Symposium Speaker Finds Hope Amidst Greek Refugee Crisis

In 2004, Greece hosted the Olympic games under the banner, “Welcome Home.” The city spent billions of dollars on the event and filled Athens with performers dressed as ancient Greeks. According to Dr. Christine Palmer, Greek expat and lecturer at Gordon-Conwell Theological Seminary, it was the perfect example of the country’s deep-rooted pride. “This who we are, as a people,” said Palmer. “We were frozen in time, dressed in the glory of a golden age.” It was a drastically different scene from what was to come a decade later in the Greek refugee crisis.

Earlier this month, Palmer gave the Richard Gross Keynote Address at the 2019 Symposium, hosted by the Center for Faith and Inquiry (CFI). With a focus on “Christianity in the Majority World,” events throughout the day encouraged the Gordon community to think about global ministry. In Palmer’s address, “With a Mighty Hand: God’s Work Among Refugees in Greece,” she spoke from personal experience, born and raised in Greece, to describe the impacts of the Greek refugee crisis and where Christianity fits in.

“Just over a year ago, the top issue related to justice in the world on social media was the Greek refugee crisis, and now we hardly hear a thing about it,” said CFI Director William Barker. “It’s as if the crisis is over, but it’s not.”

In 2015, a wave of refugees from Ghana, Syria, Somalia, Iraq, Iran and many other countries began pouring into the country. In the midst of overcrowded camps, refugee assimilation and high unemployment across the country, Palmer said, “human suffering was turned to profit.” Turkish smugglers made millions of dollars each day by sailing refugees to Greece on overcrowded boats—many of which intentionally failed if they were at risk of being caught.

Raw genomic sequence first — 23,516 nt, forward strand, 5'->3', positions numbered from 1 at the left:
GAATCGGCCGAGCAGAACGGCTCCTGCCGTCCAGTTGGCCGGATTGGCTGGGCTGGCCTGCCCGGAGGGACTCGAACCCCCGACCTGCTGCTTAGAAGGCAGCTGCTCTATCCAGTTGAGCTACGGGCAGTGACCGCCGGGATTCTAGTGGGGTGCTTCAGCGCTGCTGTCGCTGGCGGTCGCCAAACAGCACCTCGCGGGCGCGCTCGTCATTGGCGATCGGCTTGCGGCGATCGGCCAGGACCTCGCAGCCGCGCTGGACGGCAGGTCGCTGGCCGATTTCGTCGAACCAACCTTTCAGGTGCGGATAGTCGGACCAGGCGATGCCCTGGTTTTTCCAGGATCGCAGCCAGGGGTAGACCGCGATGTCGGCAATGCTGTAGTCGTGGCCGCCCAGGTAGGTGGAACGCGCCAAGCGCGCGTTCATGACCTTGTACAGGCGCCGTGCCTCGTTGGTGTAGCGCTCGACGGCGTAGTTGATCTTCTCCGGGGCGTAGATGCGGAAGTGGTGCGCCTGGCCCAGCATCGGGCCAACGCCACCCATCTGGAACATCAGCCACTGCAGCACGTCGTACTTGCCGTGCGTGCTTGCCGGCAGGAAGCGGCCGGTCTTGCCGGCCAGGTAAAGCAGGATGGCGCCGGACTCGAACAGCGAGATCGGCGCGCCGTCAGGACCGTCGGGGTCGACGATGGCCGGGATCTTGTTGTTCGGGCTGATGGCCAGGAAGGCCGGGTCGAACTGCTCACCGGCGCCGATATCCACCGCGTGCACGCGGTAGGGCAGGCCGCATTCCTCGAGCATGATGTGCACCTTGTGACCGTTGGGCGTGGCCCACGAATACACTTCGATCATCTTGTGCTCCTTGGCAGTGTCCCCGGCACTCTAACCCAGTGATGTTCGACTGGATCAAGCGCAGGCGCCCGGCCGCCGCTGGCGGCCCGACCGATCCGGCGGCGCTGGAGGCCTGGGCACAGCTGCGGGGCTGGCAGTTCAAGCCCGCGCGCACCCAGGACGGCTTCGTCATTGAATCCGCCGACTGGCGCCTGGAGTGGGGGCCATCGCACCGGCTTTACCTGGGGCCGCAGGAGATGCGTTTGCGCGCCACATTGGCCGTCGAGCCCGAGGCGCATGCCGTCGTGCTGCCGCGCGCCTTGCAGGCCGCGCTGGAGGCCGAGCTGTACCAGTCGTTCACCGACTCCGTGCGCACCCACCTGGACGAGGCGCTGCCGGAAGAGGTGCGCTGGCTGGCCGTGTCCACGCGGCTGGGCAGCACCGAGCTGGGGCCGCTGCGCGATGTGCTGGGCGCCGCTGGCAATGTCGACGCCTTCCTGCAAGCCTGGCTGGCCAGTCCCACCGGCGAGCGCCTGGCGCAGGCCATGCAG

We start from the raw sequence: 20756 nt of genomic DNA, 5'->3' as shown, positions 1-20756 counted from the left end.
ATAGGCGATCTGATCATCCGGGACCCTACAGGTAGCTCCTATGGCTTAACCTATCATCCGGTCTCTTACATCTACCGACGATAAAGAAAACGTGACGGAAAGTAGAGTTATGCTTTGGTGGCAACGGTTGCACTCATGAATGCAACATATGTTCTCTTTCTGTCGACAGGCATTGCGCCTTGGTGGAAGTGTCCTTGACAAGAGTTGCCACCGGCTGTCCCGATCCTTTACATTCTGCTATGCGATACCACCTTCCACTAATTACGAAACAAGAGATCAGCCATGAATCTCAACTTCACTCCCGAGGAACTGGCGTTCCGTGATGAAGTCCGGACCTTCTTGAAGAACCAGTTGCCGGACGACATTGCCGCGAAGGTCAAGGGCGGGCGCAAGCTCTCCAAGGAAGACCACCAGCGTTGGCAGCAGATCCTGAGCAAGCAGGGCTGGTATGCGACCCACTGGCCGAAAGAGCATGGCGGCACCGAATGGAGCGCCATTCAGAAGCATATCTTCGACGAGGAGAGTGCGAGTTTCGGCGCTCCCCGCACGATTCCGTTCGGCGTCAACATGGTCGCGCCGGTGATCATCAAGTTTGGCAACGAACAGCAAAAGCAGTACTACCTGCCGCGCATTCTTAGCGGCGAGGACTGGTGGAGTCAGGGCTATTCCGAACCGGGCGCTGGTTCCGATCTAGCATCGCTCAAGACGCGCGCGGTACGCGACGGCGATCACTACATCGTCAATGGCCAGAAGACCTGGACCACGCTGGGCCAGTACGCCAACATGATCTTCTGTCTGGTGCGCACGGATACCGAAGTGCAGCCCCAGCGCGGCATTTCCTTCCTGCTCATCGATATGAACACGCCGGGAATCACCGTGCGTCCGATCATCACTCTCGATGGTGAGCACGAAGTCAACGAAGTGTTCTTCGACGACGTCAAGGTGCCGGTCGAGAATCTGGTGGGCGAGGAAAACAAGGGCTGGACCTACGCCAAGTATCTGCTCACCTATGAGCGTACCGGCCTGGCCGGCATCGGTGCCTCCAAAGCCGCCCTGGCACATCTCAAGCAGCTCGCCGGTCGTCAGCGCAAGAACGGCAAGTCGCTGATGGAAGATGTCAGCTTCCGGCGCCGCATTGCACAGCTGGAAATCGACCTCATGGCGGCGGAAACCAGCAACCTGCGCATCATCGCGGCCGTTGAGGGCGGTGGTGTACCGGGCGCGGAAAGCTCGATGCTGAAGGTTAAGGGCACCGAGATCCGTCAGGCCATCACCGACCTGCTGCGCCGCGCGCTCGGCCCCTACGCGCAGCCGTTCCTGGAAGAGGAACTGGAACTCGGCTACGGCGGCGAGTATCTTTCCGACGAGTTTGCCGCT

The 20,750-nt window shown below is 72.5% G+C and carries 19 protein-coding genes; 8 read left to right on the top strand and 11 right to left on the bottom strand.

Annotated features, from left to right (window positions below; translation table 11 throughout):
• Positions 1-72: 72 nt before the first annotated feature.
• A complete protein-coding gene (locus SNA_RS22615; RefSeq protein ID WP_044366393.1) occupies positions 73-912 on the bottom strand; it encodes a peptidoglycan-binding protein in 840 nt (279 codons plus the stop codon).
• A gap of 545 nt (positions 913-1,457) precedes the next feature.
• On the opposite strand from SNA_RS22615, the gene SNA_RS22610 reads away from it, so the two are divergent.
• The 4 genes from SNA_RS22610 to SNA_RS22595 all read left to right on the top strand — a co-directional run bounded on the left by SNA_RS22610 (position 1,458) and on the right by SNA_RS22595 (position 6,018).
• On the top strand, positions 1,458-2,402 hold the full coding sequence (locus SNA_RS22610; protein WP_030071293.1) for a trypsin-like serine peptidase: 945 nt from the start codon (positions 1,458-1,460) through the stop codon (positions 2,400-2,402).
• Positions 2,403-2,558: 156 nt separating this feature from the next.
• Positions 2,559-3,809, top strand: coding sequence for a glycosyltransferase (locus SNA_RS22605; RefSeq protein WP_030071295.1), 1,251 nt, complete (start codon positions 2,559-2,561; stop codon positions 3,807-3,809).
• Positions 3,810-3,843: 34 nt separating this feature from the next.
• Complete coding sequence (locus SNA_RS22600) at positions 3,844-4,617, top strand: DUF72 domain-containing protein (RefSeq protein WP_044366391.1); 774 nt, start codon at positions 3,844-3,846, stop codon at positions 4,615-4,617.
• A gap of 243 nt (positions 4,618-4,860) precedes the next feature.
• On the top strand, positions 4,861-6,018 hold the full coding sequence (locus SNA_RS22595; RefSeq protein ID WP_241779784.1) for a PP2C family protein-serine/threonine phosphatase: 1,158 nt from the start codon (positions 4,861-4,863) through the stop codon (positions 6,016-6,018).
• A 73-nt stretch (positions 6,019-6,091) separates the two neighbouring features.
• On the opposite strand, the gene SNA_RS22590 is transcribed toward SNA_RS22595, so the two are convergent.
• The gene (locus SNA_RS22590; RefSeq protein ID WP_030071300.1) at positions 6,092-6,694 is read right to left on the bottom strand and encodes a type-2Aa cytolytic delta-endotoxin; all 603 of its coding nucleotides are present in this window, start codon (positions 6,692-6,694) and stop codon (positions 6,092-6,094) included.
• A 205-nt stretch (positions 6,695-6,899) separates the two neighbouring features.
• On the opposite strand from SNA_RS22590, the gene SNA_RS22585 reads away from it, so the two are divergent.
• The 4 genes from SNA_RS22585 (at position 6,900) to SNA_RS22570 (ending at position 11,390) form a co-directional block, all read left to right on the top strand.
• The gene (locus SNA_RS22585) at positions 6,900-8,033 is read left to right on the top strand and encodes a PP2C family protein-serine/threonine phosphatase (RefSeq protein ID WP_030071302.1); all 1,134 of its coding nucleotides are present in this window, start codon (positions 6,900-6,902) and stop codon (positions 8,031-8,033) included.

“The global tectonic plates were shifting, and we found ourselves at the crossroads of an unprecedented global migration,” she said.

“Because of all of this, the brightest in our country are leaving a land that’s embedded in their DNA,” says Palmer. “It’s overwhelming for the refugees, but it’s also overwhelming for those who are trying to take care of them.” Palmer said that upscale and historic neighborhoods in Athens have become “showcases of despair”—“The birthplace of democracy has been given over to anarchists.”

In the midst of suffering, however, “the story intersects with a more lasting narrative: the narrative of the Kingdom.” From Muslim refugees listening to the story of Christ and being baptized, to Christians donating blood when hospitals fell short, to young pastors evangelizing to anarchists through graffiti, Palmer gave many examples of ways that Christians are reaching out to provide hope during the crisis. “This is a victory for the Lord and a victory for the Kingdom,” she said.

“Often times we are so concerned with how to communicate the right doctrine, but the most important doctrine has been the love of God,” she said. “There’s no better way for people to see this than through God’s people, putting on display who the Lord is.” Although Palmer has been raised in a culture most proud to be Greek, she is “prouder to be a Christian.”

Greece’s identity has greatly evolved over the past several years. “We’re no longer dressing as gods, but we’re clothing ourselves in humility as we try to reach out for the sake of the Lord. We are finding a truer identity in Christ.”

Concluding her address, Palmer encouraged her audience to travel to other countries to “model the kind of love of the one who offered himself for us” through mission work. She also challenged the College to continue praying for peace in Greece and the rest of the world. “You can’t predict how the Lord will use your hands,” she said, “but know that he will, and he wants to. We find a truer identity in Christ together, with our displaced brothers and sisters from all over the world.”

By Ellian Chalfant ’22, communication arts and Spanish